Reviews : Riding my Kawasaki Z250
After a bad experience with my Honda CB500F (and with the Honda Big Wing dealer) I bought again a Kawasaki motorcycle. My first big bike was a Kawasaki Versys 650 that I did ride for 3 years but sold it as I wanted a bit smaller bike. The CB500F was a perfect mid-range bike .... IF the engine would not be consuming oil. So not wanting to buy any Honda again in 2014 there were not much small bikes to choose from. Now in 2016 and 2018 there are some other nice small bikes and some bigger bikes have become cheaper. So I bought my new motorbike at the Kawasaki Big Bike dealer in Khon Kaen. It is not my favourite Kawasaki dealer but it is the only one in a range of 120 km.
The Kawasaki Z250 is a naked version of the Kawasaki Ninja 250. Same frame, same engine, most parts also the same. Only less fairing and a other handle-bar. It looks like you will sit up a bit more straight, but in reality it does not difference much from the Ninja 300. I think the Z250 is only sold in Thailand, Japan, Malaysia and Indonesia where the Ninja 250 is replaced by the Ninja 300. It is a 249 cc, 2 cylinder engine with a red-line at 12.500 rpm and a said top speed of 170 km/h. Really?? My top-speed has been 140 km/h. Now I can feel I could still go a bit faster but I not think up-to 170 km/h.
* 17 inch rims with hard IRC Road Winner tires (110 in front and 140 rear)
* No hazard-light switch (solved)
* A bit simple dashboard with dark signal-lights that I hardly see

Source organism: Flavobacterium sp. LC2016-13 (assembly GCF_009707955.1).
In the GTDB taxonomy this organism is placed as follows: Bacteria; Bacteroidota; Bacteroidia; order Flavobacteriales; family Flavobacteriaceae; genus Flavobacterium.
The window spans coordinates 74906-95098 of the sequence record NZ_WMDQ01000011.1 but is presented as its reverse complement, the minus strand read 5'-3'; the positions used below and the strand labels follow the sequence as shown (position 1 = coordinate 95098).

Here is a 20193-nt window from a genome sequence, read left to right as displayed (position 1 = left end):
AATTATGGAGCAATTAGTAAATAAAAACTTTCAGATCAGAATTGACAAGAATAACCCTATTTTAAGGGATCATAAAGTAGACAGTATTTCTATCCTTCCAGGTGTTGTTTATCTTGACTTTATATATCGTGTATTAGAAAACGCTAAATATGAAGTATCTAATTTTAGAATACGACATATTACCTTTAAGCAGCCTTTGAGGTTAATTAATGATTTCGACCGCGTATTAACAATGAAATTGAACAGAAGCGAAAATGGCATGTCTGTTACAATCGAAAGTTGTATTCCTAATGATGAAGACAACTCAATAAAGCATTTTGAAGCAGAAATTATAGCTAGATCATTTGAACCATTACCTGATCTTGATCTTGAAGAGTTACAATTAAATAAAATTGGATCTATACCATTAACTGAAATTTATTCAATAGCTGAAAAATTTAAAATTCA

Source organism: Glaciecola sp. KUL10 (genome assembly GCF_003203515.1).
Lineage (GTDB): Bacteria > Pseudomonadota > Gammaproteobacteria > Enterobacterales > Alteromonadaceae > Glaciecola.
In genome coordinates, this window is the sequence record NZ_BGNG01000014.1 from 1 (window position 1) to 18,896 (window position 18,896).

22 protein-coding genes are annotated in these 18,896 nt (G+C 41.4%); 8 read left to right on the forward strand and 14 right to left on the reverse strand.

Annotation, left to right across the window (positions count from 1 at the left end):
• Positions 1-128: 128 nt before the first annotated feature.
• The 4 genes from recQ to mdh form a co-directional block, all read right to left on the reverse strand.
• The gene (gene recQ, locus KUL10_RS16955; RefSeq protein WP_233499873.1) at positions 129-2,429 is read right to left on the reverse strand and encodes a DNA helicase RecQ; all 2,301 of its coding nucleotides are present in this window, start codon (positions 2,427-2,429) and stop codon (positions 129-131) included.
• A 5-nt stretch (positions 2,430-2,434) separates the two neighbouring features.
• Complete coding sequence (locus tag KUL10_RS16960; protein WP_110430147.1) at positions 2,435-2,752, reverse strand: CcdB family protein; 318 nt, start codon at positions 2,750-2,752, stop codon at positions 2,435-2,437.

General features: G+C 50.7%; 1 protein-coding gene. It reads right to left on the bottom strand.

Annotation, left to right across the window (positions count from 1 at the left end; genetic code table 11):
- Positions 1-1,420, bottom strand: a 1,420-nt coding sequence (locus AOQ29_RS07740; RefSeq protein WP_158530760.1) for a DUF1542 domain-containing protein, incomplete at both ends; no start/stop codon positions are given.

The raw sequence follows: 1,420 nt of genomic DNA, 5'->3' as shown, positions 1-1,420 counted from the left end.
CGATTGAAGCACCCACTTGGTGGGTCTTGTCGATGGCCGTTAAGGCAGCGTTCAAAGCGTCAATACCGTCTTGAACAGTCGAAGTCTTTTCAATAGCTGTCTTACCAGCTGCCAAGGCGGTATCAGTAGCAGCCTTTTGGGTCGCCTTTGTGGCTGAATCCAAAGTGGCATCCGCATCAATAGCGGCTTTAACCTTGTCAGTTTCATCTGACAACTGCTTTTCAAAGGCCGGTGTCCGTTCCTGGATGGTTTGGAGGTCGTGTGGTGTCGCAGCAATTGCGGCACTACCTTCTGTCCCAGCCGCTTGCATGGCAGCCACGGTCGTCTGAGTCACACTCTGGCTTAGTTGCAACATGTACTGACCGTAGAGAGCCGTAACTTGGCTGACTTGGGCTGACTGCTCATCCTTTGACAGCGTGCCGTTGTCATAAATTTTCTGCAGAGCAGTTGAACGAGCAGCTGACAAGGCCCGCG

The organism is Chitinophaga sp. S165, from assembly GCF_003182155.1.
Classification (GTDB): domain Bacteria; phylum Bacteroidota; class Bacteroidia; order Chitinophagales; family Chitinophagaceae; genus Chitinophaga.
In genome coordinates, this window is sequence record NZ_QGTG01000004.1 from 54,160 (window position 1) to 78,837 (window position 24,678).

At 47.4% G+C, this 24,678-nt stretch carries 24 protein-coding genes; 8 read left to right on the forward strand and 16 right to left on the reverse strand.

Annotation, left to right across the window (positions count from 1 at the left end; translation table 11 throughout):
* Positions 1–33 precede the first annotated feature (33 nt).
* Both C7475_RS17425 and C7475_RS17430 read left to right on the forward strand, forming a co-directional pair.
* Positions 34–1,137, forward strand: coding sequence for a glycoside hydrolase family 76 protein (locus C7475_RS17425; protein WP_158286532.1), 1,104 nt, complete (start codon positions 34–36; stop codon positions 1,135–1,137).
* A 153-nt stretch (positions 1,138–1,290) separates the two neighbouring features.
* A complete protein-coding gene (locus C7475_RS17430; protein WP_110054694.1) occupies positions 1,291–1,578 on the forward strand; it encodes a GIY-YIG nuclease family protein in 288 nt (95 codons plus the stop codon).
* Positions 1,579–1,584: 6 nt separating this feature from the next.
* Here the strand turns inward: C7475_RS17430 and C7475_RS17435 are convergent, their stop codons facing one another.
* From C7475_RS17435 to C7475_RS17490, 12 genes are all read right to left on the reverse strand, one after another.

* Seat is a bit hard (solved) as is the suspension also
* No ABS brakes (you could install ABS but a bit expensive)
* As naked bike of course no windscreen (solved)
* Handle bar is a bit low for my short arms (solved)
* A nice 17 liter gasoline tank
* Easy to check cooling fluid
* Only 168 kg, easy for maneuverings
* Quit a big space for tools under the seat
* Seat height of only 785 mm
* Easy & cheap to replace air-filter
* Smooth gearing
* Due to the low gravity center a nice way of riding & handling.
One of the surprising things about the motorbike is the break-in period, it is recommended for the first 800 km not to go over the 4000 rpm and until 1.600 km not over the 6000 rpm. Remember the red-line is at 12.500 rpm ! So that are going to be slow first 1.600 km. First service schedule is at 1.000 km. After that every 6.000 km. The motorbike is in Thailand sold with a Thai Owners Manual, but Kawasaki Thailand has an English version for download at Owners Manual Z250 English
Interesting to read that the Thai model has 31 PS while the Z250's sold elsewhere have 32 PS. And also the Thai model is 10 mm longer and has 44 tooth rear sprocket while the Z250's sold elsewhere have 46 tooth rear sprocket. Would the Thai model have a other ECU?
Price-wise I think the motorbike is good value for money. It is of course a bit old fashion and it is of course not the best quality. As of now the bike is riding smooth, gearing is super smooth, engine oil is still OK and clean. As the handle bar is narrow it is easy to manoeuvre the motorbike in traffic, but as result of that on the left mirror I only see my shoulder.